- 2015Jul 01
Oh…My…God: a standard response to everything from rage to surprise. I used to be shocked by those blasphemous words. Reality TV would cease to exist without OMG! I'm a closet HGTV fan. Home improvement episodes conclude with “the big reveal.” EVERY homeowner shouts, “Oh, my God!!” when they see their abode transformed from trashy to spiffy. Come on! Is there nothing else you can say to express your feelings? Yet, I have easily become desensitized by hearing OMG everywhere. To my chagrin, I occasionally find those three little words popping out of my pie hole when I least expect it. Shame on me!
The first three of the Ten Commandments speak of God Himself: how we reverence and regard Him. We don’t worship other gods. We don’t make other gods and worship them. AND we don’t call anything else “God” besides Him. The remaining commandments deal with behaviors that relate to how we demonstrate our reverence for God in our daily lives. So mishandling God’s name, the expression of His character, will change how we view everything in life.
The Jews never spoke God's name. He was YHWH. They referred to the Almighty as "the NAME." Jesus claimed to be YHWH in John 8 (among other passages). John 8:58 states,
8 “Very truly I tell you,” Jesus answered, “before Abraham was born, I AM!” 59 At this, they picked up stones to stone him, but Jesus hid himself, slipping away from the temple grounds.” NIV
The Greek present tense of 'ego eimi,' "I AM," can be translated into the English perfect tense "I have been." The religious leaders were infuriated. When Christ made this claim, the incensed Hebrews picked up stones, intending to pound Christ into the ground. The Lord walked right through the mob, unscathed. Now that’s something YHWH would do!
Why is God so particular about how His Name is used? The Bible teaches that when something is “holy,” it is set apart as sacred. When something “ordinary,” it is profane.
Taking God’s name in vain makes God too small. He can't control the universe. He can't answer your prayers. An everyday God can't do extraordinary things. We drag Him through the mud of our mundane lives.
James 3:9-10 teaches us our tongue can be ignited by hell. The wagging appendage can be bipolar-blessing & cursing. With our tongues, we can encourage or trash-talk.
Jesus taught us to pray with these words: “Our Father, who is in heaven, holy is Your Name.” Matthew 6:9.
The next time you use God’s name, try one of these:
YAHWEH-JIREH: "The Lord Will Provide" (Genesis 22:14) – God’s name spoken by Abraham when God provided the ram to be sacrificed in place of Isaac.
YAHWEH-RAPHA: "The Lord Who Heals" (Exodus 15:26) – “I am Jehovah who heals you” both in body and soul. In body, by preserving from and curing diseases, and in soul, by pardoning your sin.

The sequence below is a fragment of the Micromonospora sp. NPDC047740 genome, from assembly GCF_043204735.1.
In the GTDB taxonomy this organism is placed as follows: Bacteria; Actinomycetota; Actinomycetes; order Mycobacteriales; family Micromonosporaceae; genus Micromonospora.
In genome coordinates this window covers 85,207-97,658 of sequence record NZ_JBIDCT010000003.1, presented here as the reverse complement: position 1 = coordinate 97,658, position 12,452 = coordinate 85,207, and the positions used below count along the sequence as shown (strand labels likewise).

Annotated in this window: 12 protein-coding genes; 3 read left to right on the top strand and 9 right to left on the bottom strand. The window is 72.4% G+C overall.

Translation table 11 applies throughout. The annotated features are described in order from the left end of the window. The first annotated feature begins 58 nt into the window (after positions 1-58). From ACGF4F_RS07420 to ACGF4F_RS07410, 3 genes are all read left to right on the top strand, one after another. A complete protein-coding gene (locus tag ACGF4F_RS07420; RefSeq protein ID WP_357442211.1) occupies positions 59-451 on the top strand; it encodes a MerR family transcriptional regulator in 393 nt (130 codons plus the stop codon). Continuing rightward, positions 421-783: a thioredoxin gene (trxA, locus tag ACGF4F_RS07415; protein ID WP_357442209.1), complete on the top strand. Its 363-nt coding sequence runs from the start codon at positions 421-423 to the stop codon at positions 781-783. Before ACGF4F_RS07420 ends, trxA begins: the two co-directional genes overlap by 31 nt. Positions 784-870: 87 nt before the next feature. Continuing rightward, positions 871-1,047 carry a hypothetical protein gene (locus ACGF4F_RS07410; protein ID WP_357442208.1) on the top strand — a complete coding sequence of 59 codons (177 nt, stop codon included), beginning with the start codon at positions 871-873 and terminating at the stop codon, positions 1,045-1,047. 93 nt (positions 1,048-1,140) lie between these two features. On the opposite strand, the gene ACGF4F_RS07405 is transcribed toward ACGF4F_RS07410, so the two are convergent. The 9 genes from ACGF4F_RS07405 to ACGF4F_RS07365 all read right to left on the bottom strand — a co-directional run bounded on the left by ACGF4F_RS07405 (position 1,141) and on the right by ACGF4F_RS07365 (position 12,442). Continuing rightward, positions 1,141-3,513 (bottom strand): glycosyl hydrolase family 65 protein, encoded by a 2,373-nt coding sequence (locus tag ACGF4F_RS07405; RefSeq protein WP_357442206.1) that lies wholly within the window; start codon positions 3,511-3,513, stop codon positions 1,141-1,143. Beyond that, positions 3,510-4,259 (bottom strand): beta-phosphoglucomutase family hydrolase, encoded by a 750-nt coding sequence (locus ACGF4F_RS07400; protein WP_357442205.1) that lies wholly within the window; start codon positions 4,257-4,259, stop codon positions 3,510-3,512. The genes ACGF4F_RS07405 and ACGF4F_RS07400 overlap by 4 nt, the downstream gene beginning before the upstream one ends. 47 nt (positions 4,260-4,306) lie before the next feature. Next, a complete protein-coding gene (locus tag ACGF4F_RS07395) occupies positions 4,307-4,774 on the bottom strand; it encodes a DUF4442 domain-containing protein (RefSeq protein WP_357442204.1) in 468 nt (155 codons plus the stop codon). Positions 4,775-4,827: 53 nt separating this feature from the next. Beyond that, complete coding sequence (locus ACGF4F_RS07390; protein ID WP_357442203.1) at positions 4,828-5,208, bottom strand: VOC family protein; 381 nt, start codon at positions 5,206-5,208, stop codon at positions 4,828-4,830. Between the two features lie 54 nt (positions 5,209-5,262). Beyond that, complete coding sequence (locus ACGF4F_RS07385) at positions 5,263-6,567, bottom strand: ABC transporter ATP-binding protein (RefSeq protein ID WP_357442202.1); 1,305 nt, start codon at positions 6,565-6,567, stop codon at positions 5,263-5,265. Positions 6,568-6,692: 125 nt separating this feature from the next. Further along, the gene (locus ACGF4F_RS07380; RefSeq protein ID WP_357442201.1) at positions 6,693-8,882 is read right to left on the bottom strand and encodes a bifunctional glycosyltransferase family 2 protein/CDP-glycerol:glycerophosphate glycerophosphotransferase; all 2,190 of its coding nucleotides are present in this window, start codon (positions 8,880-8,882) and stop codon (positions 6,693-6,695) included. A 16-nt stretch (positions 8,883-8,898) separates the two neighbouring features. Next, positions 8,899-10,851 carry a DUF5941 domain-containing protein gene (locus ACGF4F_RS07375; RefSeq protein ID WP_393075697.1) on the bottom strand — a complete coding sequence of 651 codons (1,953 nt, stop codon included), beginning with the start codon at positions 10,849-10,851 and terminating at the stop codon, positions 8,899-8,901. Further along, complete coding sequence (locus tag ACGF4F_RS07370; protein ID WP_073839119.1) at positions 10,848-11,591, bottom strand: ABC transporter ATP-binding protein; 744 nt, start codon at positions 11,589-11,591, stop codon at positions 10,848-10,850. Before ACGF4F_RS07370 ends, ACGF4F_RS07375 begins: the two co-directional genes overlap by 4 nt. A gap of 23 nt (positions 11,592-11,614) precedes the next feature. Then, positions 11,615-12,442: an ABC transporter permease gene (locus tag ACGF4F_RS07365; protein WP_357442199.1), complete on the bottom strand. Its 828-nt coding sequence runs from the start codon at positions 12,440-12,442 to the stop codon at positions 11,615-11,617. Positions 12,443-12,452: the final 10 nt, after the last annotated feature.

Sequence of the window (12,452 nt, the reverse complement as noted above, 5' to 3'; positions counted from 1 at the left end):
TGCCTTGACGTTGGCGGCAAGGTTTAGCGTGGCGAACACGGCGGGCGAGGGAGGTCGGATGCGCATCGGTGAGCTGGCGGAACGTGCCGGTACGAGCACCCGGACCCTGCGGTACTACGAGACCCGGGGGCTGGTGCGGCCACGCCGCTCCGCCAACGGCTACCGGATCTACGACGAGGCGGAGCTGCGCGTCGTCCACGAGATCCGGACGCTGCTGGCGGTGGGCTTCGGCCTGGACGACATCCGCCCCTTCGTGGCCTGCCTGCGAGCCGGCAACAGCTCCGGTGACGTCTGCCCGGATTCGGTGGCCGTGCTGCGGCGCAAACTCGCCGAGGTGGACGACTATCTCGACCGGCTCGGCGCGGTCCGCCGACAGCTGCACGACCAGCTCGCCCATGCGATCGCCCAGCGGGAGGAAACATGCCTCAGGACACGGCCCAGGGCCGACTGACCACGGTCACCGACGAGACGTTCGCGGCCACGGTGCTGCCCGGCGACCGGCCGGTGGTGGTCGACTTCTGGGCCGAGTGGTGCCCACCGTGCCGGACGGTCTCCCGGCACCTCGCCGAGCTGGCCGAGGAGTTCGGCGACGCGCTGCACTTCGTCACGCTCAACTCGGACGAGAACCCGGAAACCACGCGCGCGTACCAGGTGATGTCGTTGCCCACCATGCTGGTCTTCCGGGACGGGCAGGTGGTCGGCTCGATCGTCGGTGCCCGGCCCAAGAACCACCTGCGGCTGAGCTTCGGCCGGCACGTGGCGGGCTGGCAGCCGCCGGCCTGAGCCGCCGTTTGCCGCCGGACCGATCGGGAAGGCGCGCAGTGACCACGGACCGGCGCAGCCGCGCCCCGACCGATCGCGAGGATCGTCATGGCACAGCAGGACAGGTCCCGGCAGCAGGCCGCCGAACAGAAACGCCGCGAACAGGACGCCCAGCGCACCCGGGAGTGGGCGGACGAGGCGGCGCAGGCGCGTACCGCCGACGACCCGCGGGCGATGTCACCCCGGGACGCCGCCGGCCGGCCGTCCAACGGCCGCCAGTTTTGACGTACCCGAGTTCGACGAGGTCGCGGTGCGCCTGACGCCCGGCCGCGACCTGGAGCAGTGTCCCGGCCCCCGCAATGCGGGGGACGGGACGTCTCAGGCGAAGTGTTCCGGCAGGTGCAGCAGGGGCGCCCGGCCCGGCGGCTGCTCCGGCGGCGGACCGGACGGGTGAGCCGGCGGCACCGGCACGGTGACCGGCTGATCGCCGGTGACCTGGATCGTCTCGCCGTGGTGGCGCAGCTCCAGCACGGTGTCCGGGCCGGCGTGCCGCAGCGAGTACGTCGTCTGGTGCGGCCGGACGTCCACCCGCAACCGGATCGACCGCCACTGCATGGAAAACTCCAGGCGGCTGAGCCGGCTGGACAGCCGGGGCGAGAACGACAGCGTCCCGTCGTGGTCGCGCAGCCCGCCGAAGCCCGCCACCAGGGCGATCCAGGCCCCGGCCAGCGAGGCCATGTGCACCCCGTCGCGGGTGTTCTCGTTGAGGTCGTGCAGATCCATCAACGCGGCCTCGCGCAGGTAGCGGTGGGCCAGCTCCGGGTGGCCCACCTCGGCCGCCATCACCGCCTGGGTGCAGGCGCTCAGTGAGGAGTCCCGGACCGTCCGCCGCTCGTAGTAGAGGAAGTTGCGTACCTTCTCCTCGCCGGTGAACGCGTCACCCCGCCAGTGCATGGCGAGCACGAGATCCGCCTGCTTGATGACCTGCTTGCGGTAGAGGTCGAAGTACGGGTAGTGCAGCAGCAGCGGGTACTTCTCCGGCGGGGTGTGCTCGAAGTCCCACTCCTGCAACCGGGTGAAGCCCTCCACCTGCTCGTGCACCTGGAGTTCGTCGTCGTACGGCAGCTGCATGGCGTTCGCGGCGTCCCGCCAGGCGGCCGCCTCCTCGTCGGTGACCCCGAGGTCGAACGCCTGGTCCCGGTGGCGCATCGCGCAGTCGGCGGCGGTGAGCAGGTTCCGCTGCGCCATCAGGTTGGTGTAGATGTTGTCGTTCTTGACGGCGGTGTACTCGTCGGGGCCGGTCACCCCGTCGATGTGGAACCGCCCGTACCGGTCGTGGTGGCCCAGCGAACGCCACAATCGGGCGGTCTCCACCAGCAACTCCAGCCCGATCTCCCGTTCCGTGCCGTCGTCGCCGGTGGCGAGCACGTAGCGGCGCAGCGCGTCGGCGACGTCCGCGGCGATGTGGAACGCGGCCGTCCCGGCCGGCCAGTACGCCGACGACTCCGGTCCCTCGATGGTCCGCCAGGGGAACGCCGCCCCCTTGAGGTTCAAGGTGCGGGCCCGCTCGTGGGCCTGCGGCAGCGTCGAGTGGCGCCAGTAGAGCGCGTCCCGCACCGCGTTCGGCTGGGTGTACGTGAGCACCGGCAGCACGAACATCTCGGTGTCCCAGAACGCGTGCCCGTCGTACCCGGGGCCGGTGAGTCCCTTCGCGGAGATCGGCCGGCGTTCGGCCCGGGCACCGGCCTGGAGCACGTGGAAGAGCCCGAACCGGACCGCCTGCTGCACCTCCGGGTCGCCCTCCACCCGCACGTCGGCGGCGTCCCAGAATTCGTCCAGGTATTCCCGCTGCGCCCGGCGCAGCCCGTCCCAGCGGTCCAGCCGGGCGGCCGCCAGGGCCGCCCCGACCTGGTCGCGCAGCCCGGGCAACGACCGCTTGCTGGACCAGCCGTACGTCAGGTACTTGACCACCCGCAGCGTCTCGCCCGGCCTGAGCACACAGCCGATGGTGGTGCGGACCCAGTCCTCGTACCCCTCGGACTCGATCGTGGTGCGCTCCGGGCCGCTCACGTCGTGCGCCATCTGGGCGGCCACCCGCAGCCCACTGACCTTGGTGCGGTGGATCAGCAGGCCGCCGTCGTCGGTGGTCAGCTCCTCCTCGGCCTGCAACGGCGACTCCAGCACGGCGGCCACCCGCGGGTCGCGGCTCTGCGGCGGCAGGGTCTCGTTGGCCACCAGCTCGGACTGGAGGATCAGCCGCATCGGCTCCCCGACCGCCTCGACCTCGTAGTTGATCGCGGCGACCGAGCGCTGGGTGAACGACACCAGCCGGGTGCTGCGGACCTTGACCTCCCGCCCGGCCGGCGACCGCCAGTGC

YAHWEH-NISSI: "The Lord Our Banner" (Exodus 17:15), where banner is understood to be a rallying place. This name commemorates the desert victory over the Amalekites in Exodus 17.
YAHWEH-M'KADDESH: "The Lord Who Sanctifies, Makes Holy" (Leviticus 20:8; Ezekiel 37:28) – God makes it clear that He alone, not the law, can cleanse His people and make them holy.
YAHWEH-SHALOM: "The Lord Our Peace" (Judges 6:24) – the name given by Gideon to the altar he built after the Angel of the Lord assured him he would not die as he thought he would after seeing Him.
YAHWEH-ELOHIM: "LORD God" (Genesis 2:4; Psalm 59:5) – a combination of God’s unique name YHWH and the generic “Lord,” signifying that He is the Lord of Lords.
YAHWEH-TSIDKENU: "The Lord Our Righteousness” (Jeremiah 33:16) – As with YHWH-M’Kaddesh, it is God alone who makes man right with God in the person of His Son, Jesus Christ, who became sin for us “that we might become the Righteousness of God in Him” (2 Corinthians 5:21).
YAHWEH-ROHI: "The Lord Our Shepherd" (Psalm 23:1) – After David thought about his relationship as a shepherd to his sheep, he realized that was exactly the relationship God had with him, and so he declares, “Yahweh-Rohi is my Shepherd. I shall not want” (Psalm 23:1).
YAHWEH-SHAMMAH: "The Lord Is There” (Ezekiel 48:35)
Colossians 3:17 states, "…whatever you do, in word or deed, do everything in the name of the Lord Jesus, giving thanks to God the Father through him." NIV
Using exclamations like OMG may not seem like a big deal, but we MUST make it our goal to glorify God with every word we say, knowing He knows our heart and desire to honor Him.
Listen to Dr. Roger Barrier’s Sermon: “Confident Prayer: Praying the Names of God.”
For more study of the names of God, read “The Names of God” by Ken Hemphill.
- 2015May 01
Loving your mother-in-law can be a mixed bag. My mother-in-law made it abundantly clear that she didn’t approve of me from Day One. Her son, an angelic boy scout who surrendered to preach at the age of seven, could do no wrong. Helen had already handpicked Allison, her best friend’s daughter and childhood playmate, as an appropriate match for her perfect child.